stern Editor-in-Chief: The return of Karl-Theodor zu Guttenberg and a look at China and Qatar: Gregor Peter Schmitz on the current stern

It was not easy for our reporter Tina Kaiser to track down Attila Hildmann, who is wanted internationally for incitement to hatred, in north-west Turkey, as described in detail in the last stern.

stern Editor-in-Chief: The return of Karl-Theodor zu Guttenberg and a look at China and Qatar: Gregor Peter Schmitz on the current stern

It was not easy for our reporter Tina Kaiser to track down Attila Hildmann, who is wanted internationally for incitement to hatred, in north-west Turkey, as described in detail in the last stern. But compared to trying to get a reaction from German politicians, the search was child's play. Actually, the way for the arrest of the 41-year-old cook and his extradition to Germany would now be paved, because Turkey has signed the European extradition treaty.

But the Turkish judiciary would have to take action for this. The authorities remain silent as to whether she is cooperating with the Germans or whether extradition is even imminent. "I ask for your understanding that the Federal Ministry of Justice generally does not comment on questions about specific extradition procedures in order not to endanger any criminal prosecution and international cooperation," said a spokeswoman on request. We ask for your understanding that we will continue to ask.

When Karl-Theodor zu Guttenberg got on the German political scene, I was a correspondent in the USA. From afar, it was even more astounding how quickly the media and public were at his feet, how he seemed to start pair skating with his wife to the Chancellery. When "KTG" came to the USA, he had his picture taken in New York's Times Square with a grand gesture; the halls at his performances in Washington were closed due to overcrowding. After the plagiarism crash, Guttenberg moved to the United States, but for us journalists he became a phantom. Once I rushed after him across the streets of New York for a few words, but he didn't want to say anything more. Instead, there were headlines about questionable lobby deals.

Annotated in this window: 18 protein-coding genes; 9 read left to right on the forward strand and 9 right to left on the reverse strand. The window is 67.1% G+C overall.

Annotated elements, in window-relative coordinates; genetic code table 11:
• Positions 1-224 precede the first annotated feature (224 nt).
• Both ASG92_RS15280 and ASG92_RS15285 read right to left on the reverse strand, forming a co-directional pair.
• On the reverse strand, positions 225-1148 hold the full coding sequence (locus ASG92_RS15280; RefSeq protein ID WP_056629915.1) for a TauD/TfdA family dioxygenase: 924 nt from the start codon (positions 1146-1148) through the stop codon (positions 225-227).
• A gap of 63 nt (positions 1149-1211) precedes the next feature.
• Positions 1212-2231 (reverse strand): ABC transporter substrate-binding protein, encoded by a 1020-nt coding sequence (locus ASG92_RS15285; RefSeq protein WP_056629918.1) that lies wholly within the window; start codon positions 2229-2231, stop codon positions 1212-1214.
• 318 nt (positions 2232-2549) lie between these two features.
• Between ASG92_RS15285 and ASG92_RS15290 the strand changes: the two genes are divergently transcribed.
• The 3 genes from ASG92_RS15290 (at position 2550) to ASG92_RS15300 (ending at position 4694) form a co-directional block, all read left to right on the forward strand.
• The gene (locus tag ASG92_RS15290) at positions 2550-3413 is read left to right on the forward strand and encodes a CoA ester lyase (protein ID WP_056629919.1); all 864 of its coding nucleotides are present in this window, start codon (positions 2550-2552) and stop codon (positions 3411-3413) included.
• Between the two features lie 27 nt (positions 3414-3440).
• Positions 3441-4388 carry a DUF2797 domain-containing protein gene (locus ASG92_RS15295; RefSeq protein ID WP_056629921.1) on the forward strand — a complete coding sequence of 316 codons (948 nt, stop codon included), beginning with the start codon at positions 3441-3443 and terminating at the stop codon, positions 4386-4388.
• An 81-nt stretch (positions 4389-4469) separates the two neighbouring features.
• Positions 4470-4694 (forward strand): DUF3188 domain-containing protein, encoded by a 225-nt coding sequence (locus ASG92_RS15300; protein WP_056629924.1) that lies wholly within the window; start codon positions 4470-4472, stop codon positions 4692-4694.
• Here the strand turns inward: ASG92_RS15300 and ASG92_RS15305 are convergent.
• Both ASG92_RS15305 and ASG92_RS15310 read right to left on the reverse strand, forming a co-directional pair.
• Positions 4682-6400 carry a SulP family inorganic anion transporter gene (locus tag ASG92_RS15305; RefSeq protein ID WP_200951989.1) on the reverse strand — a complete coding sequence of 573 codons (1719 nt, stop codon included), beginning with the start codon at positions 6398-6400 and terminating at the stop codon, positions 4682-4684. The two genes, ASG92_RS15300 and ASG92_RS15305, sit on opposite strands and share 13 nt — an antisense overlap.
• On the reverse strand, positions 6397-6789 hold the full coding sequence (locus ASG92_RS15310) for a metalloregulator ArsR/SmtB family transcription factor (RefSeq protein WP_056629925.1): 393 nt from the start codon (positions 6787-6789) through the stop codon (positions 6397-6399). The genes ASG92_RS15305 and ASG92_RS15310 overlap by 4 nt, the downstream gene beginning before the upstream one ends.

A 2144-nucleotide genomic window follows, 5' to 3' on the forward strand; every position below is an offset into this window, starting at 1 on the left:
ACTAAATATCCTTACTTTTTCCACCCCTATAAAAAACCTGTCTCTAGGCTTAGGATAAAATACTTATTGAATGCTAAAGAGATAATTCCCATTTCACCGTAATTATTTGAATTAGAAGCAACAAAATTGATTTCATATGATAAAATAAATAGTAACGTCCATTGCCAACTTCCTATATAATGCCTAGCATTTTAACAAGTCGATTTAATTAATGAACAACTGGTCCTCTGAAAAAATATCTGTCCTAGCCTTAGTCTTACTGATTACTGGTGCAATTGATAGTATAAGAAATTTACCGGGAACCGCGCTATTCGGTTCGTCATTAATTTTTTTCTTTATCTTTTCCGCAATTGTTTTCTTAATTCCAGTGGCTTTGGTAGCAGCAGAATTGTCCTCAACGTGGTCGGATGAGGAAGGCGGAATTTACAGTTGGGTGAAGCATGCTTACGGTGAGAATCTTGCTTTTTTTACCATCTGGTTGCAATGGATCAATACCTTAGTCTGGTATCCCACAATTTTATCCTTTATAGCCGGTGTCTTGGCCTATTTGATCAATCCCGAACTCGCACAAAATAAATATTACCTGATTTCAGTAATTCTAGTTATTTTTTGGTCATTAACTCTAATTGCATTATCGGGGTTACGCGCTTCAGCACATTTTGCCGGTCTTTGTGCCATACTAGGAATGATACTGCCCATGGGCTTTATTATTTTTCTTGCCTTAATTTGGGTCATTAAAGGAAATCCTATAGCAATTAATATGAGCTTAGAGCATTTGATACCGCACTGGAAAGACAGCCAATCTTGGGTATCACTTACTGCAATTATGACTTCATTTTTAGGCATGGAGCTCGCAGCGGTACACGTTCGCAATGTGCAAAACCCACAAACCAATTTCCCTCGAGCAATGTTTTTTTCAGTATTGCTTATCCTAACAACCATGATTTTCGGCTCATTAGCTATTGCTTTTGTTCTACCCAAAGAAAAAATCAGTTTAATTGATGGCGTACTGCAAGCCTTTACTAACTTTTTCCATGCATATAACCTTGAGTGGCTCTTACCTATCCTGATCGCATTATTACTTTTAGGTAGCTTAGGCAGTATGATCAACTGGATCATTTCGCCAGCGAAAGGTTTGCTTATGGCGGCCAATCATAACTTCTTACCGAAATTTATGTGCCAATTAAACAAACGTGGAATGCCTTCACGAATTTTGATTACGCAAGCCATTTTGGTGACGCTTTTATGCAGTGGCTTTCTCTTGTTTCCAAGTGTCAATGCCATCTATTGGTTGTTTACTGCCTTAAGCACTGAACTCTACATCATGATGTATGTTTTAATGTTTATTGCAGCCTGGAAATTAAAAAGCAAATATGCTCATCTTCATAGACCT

Cornelia Fuchs and Giuseppe Di Grazia were prepared to meet a man who, after ten years in the USA, is looking for the big stage in Germany again, for example with his new job as a presenter at RTL, which also includes the star. But they met a surprisingly self-critical man. However, also one who likes to throw in educational bits without being asked. Is Guttenberg a reformed man or still a (self-)actor? The best judgment is formed by reading.

The "German-American Conference" at Harvard University has become a fixed date for measuring the transatlantic pulse. One would have thought that this time it would be about Russia in particular, or the German hesitation at the turn of the century (the "New York Times" had headlined a few days earlier that the Germans could no longer be relied on). But it was all about China – the new big opponent?

Ex-Foreign Minister Sigmar Gabriel also spoke about this in his speech. When the social democrat then sat down with journalists from the Henri Nannen School, it was about another country, a very small, very rich, very controversial one: Qatar, host of the World Cup. Gabriel was upset about the criticism of Qatar that Germany had also been backward for a long time when it came to women's and gay rights and occupational safety. Qatar is making progress, why is the kingdom, which is helping us with natural gas and before that with the exodus of our soldiers from Afghanistan, being so overwhelmed with accusations?

Gabriel was unable to convince the young journalists. But how fiery he discussed with them impressed them.

Yours sincerely, Gregor Peter Schmitz

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